Benjamin Harrison (August 20, 1833 – March 13, 1901) was an American politician and lawyer who served as the 23rd president of the United States from 1889 to 1893. He was a grandson of the ninth president, William Henry Harrison, creating the only grandfather-grandson duo to hold the office. He was also the great-grandson of Benjamin Harrison V, a founding father. Before ascending to the presidency, Harrison established himself as a prominent local attorney, Presbyterian church leader, and politician in Indianapolis, Indiana. During the American Civil War, he served in the Union Army as a colonel, and was confirmed by the U.S. Senate as a brevet brigadier general of volunteers in 1865. Harrison unsuccessfully ran for governor of Indiana in 1876. The Indiana General Assembly elected Harrison to a six-year term in the U.S. Senate, where he served from 1881 to 1887.Read about Benjamin Harrison in Wikipedia
The indiscriminate denunciation of the rich is mischievous. . . . No poor man was ever made richer or happier by it. It is quite as illogical to despise a man because he is rich as because he is poor. Not what a man has, but what he is, settles his class. We can not right matters by taking from one what he has honestly acquired to bestow upon another what he has not earned.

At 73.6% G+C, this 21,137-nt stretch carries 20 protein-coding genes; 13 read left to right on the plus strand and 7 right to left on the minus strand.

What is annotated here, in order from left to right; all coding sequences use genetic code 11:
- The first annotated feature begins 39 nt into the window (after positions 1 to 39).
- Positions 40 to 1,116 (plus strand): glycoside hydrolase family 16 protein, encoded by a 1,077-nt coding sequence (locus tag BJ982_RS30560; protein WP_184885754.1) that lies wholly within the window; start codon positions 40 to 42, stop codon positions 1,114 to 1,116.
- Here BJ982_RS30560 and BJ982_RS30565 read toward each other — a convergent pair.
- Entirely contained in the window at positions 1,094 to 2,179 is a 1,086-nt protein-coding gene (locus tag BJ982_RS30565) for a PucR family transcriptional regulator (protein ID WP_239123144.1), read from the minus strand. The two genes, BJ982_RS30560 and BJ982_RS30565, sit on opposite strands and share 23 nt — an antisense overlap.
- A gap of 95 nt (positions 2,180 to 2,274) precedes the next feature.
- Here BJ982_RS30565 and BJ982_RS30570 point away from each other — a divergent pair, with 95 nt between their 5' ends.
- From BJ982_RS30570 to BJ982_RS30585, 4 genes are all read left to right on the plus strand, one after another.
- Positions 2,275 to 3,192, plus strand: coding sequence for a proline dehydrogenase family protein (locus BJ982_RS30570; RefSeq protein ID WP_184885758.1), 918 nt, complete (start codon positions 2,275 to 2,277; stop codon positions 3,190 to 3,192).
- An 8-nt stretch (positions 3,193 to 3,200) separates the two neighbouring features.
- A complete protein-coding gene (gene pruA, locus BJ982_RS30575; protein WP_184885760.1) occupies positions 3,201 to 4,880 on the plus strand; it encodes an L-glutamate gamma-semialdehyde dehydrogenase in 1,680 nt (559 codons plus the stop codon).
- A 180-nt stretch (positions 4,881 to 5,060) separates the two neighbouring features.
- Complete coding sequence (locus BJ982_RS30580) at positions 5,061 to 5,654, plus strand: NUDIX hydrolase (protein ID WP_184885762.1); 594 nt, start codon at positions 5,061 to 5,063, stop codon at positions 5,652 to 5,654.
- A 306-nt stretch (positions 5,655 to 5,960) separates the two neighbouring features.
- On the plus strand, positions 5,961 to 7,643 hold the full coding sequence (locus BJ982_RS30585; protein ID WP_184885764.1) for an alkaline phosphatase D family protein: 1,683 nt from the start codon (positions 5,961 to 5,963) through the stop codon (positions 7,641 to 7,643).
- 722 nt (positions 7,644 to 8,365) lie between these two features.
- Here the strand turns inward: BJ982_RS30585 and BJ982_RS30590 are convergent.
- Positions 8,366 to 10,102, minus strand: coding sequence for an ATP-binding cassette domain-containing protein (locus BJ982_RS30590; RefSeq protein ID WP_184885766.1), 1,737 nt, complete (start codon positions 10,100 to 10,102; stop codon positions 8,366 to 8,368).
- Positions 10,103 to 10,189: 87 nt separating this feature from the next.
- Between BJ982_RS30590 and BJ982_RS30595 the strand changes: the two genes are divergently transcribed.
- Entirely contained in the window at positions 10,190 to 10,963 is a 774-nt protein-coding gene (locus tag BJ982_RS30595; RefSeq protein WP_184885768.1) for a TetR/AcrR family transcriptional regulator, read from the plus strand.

There is no constitutional or legal requirement that the President shall take the oath of office in the presence of the People but there is so manifest an appropriateness in the public induction to office of the chief executive officer of the nation that from the beginning of the Government the people to whose service the official oath consecrates the officer, have been called to witness the solemn ceremonial
I cannot always sympathize with that demand which we hear so frequently for cheap things. Things may be too cheap. They are too cheap when the man or woman who produces them upon the farm or the man or woman who produces them in the factory does not get out of them living wages with a margin for old age and for a dowry for the incidents that are to follow. I pity the man who wants a coat so cheap that the man or woman who produces the cloth or shapes it into a garment will starve in the process